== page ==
There will be more to come from this Saturday’s glorious hot chamber music performance.  And this coming Saturday (August 1) Rob Adkins has asked trombonist Matt Musselman and guitarist Kris Kaiser to start the good works.  I know they will.

May your happiness increase!

DIVINELY INSPIRED, PART TWO: JAMES DAPOGNY’S CHICAGO JAZZ BAND at the EVERGREEN JAZZ FESTIVAL (July 26, 2014)

Here is Part One.

This is the band I flew to Colorado to hear and video-record in July 2014 at the Evergreen Jazz Festival.  James Dapogny’s Chicago Jazz Band.  And it was glorious.  The players?  James Dapogny, piano, arrangements, leader; Jon-Erik Kellso, trumpet; Christopher Smith, trombone; Kim Cusack, clarinet, alto saxophone; Russ Whitman, tenor and baritone saxophones; Dean Ross, string bass; Rod McDonald, guitar; Pete Siers, drums.

One of the nicer aspects of the EJF was the different venues at which bands could perform — outside (alas, in the rain), in a ballroom, in a wooden lodge, and in the most delightful small church.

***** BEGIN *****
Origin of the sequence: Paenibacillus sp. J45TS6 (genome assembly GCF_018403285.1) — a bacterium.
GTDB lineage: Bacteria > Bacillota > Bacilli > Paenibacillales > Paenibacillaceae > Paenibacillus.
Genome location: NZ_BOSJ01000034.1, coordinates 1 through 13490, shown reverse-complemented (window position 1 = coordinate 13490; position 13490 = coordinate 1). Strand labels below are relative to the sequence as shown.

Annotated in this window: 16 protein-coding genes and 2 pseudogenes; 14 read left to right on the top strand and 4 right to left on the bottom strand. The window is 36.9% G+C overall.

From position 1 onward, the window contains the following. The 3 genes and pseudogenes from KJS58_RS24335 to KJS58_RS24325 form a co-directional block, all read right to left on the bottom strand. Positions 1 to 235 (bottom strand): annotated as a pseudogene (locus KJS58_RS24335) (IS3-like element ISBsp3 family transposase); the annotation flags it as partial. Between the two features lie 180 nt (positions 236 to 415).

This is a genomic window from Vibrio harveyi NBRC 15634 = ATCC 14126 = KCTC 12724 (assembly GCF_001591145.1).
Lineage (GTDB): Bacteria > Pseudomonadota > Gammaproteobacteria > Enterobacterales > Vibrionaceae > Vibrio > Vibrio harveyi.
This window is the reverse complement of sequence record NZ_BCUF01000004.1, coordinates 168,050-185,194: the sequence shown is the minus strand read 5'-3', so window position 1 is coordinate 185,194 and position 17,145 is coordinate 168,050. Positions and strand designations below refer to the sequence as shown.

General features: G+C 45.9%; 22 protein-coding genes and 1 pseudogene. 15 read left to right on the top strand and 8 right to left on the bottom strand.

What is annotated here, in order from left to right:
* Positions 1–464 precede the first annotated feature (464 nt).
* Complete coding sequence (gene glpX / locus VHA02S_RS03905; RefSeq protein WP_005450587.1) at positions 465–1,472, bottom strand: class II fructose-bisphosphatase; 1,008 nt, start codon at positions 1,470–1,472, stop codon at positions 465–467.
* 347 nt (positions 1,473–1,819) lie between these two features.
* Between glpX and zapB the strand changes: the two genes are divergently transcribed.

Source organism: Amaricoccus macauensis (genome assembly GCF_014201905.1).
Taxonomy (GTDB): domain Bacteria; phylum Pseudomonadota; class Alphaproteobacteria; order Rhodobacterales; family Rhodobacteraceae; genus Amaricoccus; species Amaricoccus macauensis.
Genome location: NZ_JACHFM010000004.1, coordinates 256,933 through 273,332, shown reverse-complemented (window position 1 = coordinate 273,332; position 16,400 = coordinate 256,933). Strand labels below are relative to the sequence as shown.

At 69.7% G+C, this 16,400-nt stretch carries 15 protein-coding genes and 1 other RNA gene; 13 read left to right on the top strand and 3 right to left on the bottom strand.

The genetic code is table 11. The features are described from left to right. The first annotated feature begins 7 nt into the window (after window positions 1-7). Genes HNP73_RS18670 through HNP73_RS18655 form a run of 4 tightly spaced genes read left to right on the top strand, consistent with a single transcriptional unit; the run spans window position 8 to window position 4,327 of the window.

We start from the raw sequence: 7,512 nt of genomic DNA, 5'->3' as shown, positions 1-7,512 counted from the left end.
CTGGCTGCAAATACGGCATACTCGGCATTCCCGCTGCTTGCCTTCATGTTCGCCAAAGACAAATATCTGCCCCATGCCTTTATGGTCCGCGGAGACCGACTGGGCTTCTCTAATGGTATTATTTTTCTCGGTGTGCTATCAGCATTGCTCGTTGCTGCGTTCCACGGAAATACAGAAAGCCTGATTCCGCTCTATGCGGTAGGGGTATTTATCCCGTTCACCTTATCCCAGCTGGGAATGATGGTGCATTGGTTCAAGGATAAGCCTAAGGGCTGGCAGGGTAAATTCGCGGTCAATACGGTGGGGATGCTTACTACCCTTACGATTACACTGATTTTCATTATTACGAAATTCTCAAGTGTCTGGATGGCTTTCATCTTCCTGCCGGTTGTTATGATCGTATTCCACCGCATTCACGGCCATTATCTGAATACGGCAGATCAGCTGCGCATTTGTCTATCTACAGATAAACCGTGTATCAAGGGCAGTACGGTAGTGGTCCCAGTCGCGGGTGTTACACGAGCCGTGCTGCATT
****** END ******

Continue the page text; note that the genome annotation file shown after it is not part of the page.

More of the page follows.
Here is the second half of a superb set by a superb band, all arrangements by the Professor (that’s James Dapogny).

Hoagy’s COME EASY, GO EASY LOVE — rollicking, with an extraordinary (yet typical) solo by Dapogny, then hot horn solos from everyone — Commodore-style in its own way:

MOBILE BAY — eloquent small-band Ellington (originally featuring Rex Stewart) with astonishing work from Jon-Erik:

And an unfettered STRUTTIN’ WITH SOME BARBECUE:

This band is so special: a wondrous mix of loose-limbed ecstatic soloing, tight ensemble playing, gorgeous arrangements full of surprises.  Why they aren’t asked to every festival is beyond me, but I also wonder why PBS hasn’t picked them up, why Marvel Comics is proving so recalcitrant. . . you get the idea. More to come.

And since, to quote Craig Ventresco, the past is yet to come, here are four more video offerings from JD and the CJB at the EJF.  ONE. TWO. THREE. FOUR.

Yeah, man.

May your happiness increase!

“IF LOVE IS A TRANSACTION, CAN IT BE GIVEN FREELY?”: WHERE ALL THE RIVERS GO TO SLEEP (NYMF, July 18-19, 2015)